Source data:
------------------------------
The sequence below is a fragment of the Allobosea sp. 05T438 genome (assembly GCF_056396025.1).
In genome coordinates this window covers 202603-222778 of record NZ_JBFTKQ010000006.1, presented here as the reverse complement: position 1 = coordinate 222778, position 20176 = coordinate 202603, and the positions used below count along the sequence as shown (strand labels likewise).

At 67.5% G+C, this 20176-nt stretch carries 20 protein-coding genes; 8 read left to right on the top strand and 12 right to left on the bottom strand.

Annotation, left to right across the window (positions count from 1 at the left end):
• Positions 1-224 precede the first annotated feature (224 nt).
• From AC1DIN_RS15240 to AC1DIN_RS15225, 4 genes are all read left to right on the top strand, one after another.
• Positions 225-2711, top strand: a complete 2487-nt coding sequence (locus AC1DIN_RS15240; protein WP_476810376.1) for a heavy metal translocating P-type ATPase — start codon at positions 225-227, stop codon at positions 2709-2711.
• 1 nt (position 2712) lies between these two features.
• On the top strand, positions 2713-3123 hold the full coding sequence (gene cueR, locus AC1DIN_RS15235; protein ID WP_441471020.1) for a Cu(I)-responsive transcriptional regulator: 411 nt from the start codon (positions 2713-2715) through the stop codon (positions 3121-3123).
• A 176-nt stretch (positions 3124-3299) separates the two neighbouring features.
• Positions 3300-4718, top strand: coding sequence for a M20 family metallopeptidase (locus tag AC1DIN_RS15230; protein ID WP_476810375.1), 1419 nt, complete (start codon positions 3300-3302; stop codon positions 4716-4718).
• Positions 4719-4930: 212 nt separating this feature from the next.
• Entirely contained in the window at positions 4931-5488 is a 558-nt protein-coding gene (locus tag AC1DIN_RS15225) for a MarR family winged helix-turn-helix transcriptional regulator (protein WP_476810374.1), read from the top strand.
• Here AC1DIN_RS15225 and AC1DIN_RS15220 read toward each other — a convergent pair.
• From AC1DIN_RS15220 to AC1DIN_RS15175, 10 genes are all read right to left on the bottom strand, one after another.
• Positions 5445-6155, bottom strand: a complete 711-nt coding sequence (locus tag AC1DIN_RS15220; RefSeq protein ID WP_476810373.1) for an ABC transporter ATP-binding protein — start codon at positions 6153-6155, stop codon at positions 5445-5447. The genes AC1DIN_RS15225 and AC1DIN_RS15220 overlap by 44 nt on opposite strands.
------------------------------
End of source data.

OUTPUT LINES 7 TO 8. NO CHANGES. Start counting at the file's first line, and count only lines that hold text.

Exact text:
• Positions 225-2711, top strand: a complete 2487-nt coding sequence (locus AC1DIN_RS15240; protein WP_476810376.1) for a heavy metal translocating P-type ATPase — start codon at positions 225-227, stop codon at positions 2709-2711.
• 1 nt (position 2712) lies between these two features.